Intensivists and nurses at DHA tele-critical care hub sites in California, Texas, and Washington state provided real-time guidance to bedside staff providing hands-on care. The system - still in use - vastly improved the ability of Guam's civilian providers to treat patients and save lives. Over a one-month period at the peak of the surge, the JTCCN fielded 64 physician calls and supported the care of 473 patient-ICU days, including 14 events of cardiac arrest.

Partnerships Key to Success

The on-the-ground successes of the JTCCN, NETCCN, and tele-critical care would not have been possible without partnerships the Department of Defense is cultivating among its own components, between itself and other U.S. government agencies, and between DOD and commercial and non-governmental organizations, said Dr. Simon Pincus, chief of the DHA Connected Health Branch. These collaborations help ensure tele-critical care capabilities can seamlessly reach across organizations through compatible technology, training, and protocols.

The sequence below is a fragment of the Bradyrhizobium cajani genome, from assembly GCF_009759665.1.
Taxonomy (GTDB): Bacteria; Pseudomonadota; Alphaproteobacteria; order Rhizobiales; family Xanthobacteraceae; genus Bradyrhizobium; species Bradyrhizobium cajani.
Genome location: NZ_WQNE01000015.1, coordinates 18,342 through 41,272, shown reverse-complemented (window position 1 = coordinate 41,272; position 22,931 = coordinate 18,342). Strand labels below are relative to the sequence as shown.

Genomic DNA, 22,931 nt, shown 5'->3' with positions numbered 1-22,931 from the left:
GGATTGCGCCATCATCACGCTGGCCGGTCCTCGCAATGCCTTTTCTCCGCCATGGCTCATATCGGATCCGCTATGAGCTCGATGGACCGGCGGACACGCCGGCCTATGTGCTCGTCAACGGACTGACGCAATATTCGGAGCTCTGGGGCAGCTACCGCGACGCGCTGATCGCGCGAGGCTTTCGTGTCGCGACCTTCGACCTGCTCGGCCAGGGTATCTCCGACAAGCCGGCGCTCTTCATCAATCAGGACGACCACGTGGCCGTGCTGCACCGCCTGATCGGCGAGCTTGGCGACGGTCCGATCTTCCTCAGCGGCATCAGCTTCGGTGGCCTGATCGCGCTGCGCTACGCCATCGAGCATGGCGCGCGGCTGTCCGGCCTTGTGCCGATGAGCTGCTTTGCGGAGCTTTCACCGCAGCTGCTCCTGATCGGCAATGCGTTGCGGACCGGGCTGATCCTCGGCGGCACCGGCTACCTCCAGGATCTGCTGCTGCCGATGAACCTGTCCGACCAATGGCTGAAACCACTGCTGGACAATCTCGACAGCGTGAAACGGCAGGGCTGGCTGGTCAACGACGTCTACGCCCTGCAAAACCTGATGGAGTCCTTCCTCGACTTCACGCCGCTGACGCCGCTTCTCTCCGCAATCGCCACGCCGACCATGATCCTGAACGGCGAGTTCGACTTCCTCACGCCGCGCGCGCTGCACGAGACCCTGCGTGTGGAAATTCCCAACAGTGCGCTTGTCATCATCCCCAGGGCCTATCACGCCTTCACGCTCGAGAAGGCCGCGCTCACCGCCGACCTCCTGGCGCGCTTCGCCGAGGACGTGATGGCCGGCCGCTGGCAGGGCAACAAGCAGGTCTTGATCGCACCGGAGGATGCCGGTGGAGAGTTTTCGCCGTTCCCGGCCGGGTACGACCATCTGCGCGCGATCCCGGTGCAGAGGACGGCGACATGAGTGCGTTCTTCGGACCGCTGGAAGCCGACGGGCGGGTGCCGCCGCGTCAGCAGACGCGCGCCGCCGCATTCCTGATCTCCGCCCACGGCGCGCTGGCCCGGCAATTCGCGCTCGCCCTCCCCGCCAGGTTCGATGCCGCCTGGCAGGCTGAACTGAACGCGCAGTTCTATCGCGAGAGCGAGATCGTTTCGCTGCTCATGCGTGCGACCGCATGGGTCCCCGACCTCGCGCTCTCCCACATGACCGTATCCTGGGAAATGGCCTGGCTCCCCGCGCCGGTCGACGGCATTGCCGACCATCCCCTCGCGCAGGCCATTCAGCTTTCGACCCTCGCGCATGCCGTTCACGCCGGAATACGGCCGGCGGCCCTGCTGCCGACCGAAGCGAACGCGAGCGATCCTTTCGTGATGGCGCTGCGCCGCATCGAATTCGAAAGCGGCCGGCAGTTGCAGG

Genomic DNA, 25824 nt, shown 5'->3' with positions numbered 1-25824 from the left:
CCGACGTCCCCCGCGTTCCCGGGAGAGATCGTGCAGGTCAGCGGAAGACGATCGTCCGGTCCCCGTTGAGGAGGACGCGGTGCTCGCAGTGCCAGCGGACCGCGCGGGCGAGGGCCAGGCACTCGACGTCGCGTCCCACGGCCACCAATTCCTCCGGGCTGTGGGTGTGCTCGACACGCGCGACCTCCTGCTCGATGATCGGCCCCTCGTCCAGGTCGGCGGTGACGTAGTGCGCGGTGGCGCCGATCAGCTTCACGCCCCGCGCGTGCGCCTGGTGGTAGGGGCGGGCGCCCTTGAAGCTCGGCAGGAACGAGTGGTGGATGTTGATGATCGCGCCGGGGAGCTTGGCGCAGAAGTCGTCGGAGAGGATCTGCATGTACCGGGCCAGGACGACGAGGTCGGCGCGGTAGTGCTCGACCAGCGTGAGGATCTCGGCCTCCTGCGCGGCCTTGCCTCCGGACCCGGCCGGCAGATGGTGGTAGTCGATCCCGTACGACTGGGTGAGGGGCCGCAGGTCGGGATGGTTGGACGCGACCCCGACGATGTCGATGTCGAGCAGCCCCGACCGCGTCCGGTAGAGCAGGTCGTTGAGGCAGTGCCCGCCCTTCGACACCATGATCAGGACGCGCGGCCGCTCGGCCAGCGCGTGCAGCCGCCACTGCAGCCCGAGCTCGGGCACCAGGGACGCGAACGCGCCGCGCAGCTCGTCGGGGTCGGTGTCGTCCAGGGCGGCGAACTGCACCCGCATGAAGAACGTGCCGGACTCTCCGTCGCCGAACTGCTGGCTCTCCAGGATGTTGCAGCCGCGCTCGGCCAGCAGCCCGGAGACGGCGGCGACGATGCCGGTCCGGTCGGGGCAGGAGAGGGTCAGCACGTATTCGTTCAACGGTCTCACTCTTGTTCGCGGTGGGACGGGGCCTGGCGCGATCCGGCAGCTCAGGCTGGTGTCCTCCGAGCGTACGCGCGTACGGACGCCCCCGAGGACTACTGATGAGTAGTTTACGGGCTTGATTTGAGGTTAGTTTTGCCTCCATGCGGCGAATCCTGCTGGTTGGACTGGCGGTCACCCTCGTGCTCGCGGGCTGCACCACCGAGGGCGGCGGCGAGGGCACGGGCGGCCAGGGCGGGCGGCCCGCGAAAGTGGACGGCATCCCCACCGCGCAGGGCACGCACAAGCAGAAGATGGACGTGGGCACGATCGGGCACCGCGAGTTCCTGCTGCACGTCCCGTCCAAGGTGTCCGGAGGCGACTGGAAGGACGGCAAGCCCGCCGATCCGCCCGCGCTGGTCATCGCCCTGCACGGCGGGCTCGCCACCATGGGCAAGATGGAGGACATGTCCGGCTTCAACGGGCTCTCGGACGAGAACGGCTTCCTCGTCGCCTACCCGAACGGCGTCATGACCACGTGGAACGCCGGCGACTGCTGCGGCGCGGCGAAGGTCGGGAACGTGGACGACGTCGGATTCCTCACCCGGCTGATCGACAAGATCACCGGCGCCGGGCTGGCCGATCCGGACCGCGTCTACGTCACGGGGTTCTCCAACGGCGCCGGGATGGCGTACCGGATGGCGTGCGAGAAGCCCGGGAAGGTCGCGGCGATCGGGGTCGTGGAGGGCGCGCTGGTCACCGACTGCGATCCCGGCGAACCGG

To increase surge capacity and technologic resiliency, the DOD is also pursuing a partnership with the Department of Veterans Affairs to create a single federal tele-critical care network for all U.S. forces globally, Davis said.

This network would enable any DOD or VA hub site to provide tele-critical care to any of the 1,700 VA or 400 DOD ICU beds through real-time distribution of workload to locations with capacity. The resulting partnership will enhance technological resiliency while also improving surge capability in response to pandemics and other crises. The goal is to have completely interoperable systems between the two largest users of tele-critical care in the U.S. government.

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Last Updated: February 15, 2022